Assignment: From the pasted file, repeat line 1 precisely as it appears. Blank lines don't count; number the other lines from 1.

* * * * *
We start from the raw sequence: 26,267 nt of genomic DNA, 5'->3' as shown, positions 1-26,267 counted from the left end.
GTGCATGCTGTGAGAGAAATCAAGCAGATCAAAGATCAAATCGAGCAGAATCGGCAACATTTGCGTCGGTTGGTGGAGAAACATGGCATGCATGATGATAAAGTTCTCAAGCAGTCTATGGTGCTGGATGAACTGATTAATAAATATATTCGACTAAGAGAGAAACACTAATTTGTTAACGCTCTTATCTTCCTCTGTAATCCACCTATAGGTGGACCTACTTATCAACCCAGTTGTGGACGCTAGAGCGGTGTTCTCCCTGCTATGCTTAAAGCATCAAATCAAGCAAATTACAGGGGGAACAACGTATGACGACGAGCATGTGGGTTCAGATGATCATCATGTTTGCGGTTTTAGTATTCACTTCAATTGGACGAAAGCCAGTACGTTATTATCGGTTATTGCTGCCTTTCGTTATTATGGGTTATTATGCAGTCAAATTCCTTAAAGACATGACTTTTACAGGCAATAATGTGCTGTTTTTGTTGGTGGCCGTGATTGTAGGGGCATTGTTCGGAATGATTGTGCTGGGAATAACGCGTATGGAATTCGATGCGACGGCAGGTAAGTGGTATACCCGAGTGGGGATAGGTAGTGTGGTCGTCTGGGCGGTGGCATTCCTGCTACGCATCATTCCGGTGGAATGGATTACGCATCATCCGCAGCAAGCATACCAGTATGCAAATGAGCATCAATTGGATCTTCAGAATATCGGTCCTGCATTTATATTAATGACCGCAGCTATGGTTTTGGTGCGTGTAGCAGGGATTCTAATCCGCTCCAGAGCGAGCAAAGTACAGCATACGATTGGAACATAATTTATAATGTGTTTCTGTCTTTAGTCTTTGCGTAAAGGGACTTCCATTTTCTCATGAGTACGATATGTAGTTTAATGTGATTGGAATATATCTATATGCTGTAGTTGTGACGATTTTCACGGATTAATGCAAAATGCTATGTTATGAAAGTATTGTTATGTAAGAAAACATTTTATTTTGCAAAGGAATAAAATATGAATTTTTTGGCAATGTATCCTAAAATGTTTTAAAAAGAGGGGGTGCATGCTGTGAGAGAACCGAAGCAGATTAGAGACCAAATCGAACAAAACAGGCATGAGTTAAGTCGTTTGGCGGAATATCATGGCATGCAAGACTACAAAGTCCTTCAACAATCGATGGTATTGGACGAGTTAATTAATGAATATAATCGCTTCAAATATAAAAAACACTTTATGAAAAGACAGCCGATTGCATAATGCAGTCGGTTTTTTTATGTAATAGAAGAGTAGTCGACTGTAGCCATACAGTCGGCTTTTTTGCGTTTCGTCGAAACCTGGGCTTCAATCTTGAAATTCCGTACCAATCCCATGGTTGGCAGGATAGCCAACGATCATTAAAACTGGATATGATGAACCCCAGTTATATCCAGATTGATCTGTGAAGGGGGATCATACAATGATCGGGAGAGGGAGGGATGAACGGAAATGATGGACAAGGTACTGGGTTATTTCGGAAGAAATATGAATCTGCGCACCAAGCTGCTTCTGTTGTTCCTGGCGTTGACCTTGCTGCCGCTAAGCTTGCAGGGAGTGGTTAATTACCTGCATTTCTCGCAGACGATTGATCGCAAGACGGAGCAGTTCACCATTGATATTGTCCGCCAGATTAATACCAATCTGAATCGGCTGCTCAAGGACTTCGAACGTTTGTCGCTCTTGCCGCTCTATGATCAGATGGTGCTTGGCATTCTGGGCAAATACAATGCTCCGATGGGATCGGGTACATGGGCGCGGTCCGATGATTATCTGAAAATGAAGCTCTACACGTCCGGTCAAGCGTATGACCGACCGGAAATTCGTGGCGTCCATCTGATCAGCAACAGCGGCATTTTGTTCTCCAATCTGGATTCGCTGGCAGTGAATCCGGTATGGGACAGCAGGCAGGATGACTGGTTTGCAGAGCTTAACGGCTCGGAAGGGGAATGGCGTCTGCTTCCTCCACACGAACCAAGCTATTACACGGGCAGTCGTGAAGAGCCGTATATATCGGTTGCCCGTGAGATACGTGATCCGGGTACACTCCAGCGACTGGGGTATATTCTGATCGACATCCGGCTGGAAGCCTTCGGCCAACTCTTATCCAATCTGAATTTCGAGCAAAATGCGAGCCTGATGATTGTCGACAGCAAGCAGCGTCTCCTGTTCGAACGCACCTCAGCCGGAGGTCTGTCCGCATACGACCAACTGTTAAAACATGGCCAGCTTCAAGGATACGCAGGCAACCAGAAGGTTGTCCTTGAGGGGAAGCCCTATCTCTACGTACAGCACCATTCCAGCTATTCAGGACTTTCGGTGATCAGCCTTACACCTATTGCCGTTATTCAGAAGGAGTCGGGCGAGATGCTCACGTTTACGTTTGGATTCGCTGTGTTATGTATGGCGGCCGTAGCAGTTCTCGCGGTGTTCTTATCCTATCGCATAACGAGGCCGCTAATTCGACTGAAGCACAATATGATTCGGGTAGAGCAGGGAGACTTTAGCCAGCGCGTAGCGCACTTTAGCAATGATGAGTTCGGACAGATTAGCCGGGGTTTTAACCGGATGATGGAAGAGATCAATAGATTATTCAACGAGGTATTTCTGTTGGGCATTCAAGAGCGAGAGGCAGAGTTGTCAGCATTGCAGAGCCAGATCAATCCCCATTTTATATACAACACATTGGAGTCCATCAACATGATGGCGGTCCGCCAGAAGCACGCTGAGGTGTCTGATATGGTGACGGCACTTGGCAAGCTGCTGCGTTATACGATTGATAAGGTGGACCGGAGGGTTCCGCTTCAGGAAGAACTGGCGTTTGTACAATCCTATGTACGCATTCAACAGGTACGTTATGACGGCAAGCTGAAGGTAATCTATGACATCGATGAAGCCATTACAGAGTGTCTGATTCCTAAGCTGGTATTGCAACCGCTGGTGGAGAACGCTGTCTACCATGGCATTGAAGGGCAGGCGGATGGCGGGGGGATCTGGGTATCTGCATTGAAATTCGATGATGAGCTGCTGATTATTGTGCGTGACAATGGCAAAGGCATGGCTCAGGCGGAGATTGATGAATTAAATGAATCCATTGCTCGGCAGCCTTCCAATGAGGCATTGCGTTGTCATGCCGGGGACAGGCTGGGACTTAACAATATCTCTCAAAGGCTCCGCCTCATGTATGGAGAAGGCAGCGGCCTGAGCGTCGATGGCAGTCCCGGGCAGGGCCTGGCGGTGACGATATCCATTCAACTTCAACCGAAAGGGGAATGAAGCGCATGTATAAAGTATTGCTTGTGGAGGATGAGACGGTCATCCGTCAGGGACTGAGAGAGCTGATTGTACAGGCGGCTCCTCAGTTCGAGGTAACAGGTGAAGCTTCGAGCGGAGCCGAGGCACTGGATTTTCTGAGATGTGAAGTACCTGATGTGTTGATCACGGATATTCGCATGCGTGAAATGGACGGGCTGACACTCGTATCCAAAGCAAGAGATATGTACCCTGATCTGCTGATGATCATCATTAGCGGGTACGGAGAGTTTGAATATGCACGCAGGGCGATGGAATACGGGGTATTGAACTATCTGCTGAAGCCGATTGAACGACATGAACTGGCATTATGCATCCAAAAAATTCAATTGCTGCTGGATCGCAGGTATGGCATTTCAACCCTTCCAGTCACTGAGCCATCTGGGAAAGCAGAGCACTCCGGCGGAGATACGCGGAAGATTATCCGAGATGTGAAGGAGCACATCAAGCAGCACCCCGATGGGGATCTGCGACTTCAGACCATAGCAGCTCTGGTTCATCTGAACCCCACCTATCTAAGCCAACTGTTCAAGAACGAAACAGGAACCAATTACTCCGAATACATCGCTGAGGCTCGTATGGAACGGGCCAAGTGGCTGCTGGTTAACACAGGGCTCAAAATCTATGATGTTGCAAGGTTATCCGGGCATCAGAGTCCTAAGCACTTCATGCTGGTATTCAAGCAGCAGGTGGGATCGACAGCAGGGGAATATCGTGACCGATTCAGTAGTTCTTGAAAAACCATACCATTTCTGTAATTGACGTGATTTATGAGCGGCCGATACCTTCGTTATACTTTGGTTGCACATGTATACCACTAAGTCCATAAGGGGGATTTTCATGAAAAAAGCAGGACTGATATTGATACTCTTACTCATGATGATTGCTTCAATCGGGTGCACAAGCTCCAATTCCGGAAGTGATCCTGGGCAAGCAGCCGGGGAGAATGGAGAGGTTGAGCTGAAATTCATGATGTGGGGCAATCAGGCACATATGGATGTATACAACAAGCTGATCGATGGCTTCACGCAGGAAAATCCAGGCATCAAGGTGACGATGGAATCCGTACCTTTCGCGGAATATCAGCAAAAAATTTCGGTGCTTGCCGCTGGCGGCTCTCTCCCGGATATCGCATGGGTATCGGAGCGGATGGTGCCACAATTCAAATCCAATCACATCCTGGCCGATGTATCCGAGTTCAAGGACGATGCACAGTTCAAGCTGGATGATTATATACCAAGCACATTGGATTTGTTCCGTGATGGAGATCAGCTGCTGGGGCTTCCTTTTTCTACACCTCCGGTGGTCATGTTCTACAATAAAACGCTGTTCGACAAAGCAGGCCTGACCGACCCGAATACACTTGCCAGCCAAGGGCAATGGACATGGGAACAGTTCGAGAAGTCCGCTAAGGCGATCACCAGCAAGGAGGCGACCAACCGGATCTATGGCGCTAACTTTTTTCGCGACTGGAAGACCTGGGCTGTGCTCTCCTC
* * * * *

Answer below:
We start from the raw sequence: 26,267 nt of genomic DNA, 5'->3' as shown, positions 1-26,267 counted from the left end.